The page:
There are so many reasons why I have stopped expecting to receive “equal” representation from Hollywood and why I believe many other black women should do the same.
The current representation of black people in society is not simply lacking—its effects are devastating. Not only do black people make up a staggering 12.5 percent of lead film roles compared to whites who dominate at 78.1%, but the type of representation we receive in the media often does more harm than good. In fact, according to an article in The Economist, blacks are well overrepresented in media portrayals of poverty.
Proof of the effects of racism on the psyche of young black children can also be found in the popular Doll Test, in which black children were presented with two dolls that differed only in skin and hair colour. When asked to pick the doll that they preferred, the vast majority of children chose the white doll over the black doll. Young black girls growing up in our society will (if they haven’t already) internalize racism and are more likely experience feelings of self-hatred, inadequacy, as well as mental illnesses like depression or even eating disorders. Growing up in a society that constantly tells you—whether directly or indirectly—that you are not beautiful, attractive, desirable, or even valuable as a human being, is akin to abuse.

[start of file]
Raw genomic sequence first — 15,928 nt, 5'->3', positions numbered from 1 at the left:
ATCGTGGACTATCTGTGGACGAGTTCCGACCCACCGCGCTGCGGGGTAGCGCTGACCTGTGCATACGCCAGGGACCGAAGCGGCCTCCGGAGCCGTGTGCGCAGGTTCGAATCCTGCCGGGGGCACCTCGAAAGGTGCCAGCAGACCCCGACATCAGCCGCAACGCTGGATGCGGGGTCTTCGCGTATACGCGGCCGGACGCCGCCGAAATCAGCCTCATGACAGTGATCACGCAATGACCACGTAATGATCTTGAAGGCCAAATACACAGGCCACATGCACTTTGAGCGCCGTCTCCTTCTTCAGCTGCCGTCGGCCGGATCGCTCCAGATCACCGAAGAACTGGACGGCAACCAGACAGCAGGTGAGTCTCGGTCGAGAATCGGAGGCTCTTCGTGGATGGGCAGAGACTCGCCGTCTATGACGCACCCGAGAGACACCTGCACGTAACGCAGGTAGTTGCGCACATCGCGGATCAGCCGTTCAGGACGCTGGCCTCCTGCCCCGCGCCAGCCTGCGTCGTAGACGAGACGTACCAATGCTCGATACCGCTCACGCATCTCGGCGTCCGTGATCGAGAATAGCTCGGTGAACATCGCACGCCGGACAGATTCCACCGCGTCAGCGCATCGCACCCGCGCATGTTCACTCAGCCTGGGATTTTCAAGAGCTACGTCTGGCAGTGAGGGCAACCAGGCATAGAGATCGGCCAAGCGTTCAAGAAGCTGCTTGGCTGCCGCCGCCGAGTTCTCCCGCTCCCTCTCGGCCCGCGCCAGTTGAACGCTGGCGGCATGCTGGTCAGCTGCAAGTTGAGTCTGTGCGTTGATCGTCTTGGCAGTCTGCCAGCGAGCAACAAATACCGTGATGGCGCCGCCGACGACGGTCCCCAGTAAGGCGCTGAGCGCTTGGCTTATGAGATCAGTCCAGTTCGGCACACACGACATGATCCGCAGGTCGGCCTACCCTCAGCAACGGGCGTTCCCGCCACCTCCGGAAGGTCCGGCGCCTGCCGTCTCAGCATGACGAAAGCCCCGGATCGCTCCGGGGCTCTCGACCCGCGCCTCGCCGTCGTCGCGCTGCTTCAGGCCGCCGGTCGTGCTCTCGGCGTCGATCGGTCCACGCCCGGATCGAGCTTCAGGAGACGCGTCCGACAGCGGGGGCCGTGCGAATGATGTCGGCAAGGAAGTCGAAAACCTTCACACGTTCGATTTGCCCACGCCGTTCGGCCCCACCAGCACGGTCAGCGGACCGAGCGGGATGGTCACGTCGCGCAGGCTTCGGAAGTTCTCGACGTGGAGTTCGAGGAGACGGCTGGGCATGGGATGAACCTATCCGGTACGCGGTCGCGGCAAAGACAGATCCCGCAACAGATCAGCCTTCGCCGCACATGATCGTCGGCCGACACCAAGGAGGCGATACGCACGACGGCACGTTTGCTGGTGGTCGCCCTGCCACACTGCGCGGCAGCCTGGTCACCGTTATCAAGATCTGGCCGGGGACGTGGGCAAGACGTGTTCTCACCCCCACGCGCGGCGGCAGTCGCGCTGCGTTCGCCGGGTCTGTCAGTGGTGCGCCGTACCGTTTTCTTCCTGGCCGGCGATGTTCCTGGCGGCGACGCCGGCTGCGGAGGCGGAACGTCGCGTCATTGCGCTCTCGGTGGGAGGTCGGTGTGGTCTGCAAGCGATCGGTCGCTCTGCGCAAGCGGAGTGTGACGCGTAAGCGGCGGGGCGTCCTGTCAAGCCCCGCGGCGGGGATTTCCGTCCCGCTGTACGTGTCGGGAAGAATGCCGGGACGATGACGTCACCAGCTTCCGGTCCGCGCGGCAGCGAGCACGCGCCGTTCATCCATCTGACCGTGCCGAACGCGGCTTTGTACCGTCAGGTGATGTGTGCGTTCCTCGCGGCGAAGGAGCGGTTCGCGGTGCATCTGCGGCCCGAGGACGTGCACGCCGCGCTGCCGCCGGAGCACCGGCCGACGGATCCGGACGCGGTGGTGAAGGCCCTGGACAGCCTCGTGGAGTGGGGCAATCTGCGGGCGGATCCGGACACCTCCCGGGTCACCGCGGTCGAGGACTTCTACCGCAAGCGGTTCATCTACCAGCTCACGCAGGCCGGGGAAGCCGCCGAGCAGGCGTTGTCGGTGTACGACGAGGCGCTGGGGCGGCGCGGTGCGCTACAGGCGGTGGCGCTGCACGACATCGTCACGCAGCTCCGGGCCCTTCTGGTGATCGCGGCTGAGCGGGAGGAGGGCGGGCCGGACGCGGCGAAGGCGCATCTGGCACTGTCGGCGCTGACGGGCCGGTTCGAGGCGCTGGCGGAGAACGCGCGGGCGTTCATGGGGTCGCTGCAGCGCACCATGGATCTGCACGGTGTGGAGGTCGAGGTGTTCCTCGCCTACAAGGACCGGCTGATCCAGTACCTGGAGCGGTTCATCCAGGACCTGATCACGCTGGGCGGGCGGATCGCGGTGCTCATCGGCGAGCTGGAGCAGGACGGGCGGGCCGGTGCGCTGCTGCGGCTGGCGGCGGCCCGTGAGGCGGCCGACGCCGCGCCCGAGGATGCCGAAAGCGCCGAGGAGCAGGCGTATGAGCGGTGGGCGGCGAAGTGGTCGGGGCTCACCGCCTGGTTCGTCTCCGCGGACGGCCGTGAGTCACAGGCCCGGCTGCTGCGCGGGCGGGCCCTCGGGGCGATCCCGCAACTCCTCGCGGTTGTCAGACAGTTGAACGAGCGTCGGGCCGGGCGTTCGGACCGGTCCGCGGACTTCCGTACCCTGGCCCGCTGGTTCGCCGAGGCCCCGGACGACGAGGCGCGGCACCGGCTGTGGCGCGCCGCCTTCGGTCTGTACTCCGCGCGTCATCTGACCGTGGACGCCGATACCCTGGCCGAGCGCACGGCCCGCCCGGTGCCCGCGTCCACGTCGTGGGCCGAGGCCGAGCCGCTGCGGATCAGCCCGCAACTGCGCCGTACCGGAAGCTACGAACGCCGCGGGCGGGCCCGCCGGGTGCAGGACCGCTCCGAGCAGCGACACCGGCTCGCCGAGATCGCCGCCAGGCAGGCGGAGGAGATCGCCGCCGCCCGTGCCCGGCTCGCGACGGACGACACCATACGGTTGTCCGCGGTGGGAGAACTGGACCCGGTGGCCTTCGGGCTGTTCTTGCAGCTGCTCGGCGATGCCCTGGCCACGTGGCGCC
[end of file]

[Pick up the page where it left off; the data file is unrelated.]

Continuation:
Thus, we need to make sure black women are represented more in the media. However, we must not settle for mediocre representation or “diversity” done out of tokenism. The future generation of young black girls deserve to be elevated in the same way that every other race of women receives. We deserve a media created for us entirely, even if it has to be done by us.